After you’ve thought through the broad approach, and outlined what’s feasible for you, it’s time to apply some quantitative metrics to help make things clearer. Look for broad trends in Chronic Training Load (CTL), Acute Training Load (ATL) and Training Stress Balance (TSB). When were you most fit, did you feel the best, or perform to your full potential? Combining the qualitative feedback with the hard science of performance metrics can help crystallize a plan moving forward. Use these metrics to set goals and outline a training strategy for the season as a whole. These broad trends can be helpful when developing a periodization model.

The Metrics That Matter

The metrics that are important depend on what your focus is, the races you want to participate in, the terrain you’re racing on, natural strengths and weaknesses, and much much more. Identifying what’s important specifically for you and your goals is critical at the onset of the season. With the availability of so many performance metrics many athletes get pulled in the wrong direction by focusing on the wrong thing, or the wrong thing at the wrong time of year. Ensuring a periodized approach to training, and highlighting the metrics that are expected to change during each period of training, should be a primary focus. Outline what metrics align with your goals and discipline focus. While FTP, fatigue resistance and Time to Exhaustion (TTE) may be important for some athletes, it may not be a top priority for others. Conversely, VO2 Max, neuromuscular power, anaerobic capacity may be lower on the priority list for some athletes. The point is that there’s a sea of valuable metrics available to athletes, but knowing how to apply them is what’s most important. Hone in on the ones that matter to you and your goals, and understand how to use them to make you better.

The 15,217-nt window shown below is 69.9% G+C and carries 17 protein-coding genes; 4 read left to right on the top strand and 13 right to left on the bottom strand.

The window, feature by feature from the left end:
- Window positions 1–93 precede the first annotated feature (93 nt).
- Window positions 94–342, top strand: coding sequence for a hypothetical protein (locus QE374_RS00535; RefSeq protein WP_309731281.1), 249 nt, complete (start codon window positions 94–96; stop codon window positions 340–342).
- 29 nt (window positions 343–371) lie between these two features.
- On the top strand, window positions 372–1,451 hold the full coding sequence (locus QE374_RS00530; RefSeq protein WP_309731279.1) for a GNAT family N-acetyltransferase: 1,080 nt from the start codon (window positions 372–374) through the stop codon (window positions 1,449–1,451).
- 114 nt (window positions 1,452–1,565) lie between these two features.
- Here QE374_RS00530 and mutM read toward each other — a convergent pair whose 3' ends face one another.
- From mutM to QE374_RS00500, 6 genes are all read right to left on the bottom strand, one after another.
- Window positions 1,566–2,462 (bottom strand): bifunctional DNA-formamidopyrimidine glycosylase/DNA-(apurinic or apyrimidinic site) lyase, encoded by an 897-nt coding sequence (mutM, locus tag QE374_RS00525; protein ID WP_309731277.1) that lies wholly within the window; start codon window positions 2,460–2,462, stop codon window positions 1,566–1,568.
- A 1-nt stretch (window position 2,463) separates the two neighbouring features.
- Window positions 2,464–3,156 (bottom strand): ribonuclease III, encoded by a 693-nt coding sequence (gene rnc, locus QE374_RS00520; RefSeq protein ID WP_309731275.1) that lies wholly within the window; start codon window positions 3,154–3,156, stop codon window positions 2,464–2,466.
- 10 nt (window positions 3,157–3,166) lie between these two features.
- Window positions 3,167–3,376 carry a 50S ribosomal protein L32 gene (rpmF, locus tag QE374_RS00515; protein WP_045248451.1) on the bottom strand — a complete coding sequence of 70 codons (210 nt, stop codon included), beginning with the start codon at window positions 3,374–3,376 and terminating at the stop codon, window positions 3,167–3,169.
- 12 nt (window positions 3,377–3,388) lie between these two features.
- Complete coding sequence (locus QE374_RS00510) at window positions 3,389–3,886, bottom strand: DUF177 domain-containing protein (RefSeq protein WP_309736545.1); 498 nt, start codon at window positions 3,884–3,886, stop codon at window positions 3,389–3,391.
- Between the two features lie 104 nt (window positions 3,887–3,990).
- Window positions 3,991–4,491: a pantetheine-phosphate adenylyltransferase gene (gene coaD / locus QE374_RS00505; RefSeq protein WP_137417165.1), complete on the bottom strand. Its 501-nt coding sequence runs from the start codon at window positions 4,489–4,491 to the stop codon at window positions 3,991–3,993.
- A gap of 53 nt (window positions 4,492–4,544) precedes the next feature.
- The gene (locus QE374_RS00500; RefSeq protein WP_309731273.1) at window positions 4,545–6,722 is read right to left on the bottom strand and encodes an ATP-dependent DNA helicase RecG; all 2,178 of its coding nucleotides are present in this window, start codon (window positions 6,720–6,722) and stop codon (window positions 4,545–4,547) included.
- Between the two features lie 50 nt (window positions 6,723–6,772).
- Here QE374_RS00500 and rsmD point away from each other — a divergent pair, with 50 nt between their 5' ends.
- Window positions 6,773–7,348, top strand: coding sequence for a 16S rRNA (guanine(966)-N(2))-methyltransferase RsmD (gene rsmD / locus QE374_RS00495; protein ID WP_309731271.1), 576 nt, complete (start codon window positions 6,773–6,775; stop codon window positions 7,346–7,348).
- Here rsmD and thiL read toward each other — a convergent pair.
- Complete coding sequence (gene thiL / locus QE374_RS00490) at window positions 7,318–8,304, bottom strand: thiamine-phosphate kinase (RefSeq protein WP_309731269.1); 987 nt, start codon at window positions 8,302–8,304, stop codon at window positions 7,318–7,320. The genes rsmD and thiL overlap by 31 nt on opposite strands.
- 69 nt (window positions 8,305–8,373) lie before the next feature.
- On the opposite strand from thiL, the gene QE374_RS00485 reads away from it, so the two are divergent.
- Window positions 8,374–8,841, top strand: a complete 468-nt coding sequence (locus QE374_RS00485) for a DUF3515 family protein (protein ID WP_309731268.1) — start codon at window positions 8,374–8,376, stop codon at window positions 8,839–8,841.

Planning goes hand in hand with preparation. It’s an invaluable component of any training plan and should be integral in an athlete’s journey towards their goals. The deeper meaning behind the training plan and individual workouts have to be uncovered first. An athlete’s drive, motivation, and purpose have to be grounded in the “why” before the science of endurance sports can be applied. Only then should you begin to dig into past results and apply the metrics that matter most to your training trajectory. Training is a nuanced and individualized process that has to be approached differently for every athlete to have the opportunity to reach their full potential.

The Perfect Six- Month Performance Plan

Taylor Thomas is the founder and head coach of Thomas Endurance Coaching (TEC) and has more than a decade of experience in the endurance sports industry as an athlete, coach, race promoter, and team organizer. TEC provides expert level coaching to athletes of all ability levels and specializes in both a scientific and metrics-based approach to endurance sports. They guide athletes in all disciplines of both running and cycling. For more information on their personal coaching and training plan options visit http://www.thomasendurancecoaching.com/Follow TEC at @endurance_coach.

Leave a Reply

Your email address will not be published. Required fields are marked *